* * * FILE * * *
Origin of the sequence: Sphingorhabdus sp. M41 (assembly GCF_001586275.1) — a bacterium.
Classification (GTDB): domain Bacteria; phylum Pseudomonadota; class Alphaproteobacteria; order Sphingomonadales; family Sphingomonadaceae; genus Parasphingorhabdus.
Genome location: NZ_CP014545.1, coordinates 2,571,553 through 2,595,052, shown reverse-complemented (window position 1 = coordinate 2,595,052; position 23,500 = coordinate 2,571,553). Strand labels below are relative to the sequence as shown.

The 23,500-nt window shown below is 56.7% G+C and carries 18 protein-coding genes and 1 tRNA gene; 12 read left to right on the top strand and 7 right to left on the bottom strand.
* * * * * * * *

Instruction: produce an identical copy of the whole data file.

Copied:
Origin of the sequence: Sphingorhabdus sp. M41 (assembly GCF_001586275.1) — a bacterium.
Classification (GTDB): domain Bacteria; phylum Pseudomonadota; class Alphaproteobacteria; order Sphingomonadales; family Sphingomonadaceae; genus Parasphingorhabdus.
Genome location: NZ_CP014545.1, coordinates 2,571,553 through 2,595,052, shown reverse-complemented (window position 1 = coordinate 2,595,052; position 23,500 = coordinate 2,571,553). Strand labels below are relative to the sequence as shown.

The 23,500-nt window shown below is 56.7% G+C and carries 18 protein-coding genes and 1 tRNA gene; 12 read left to right on the top strand and 7 right to left on the bottom strand.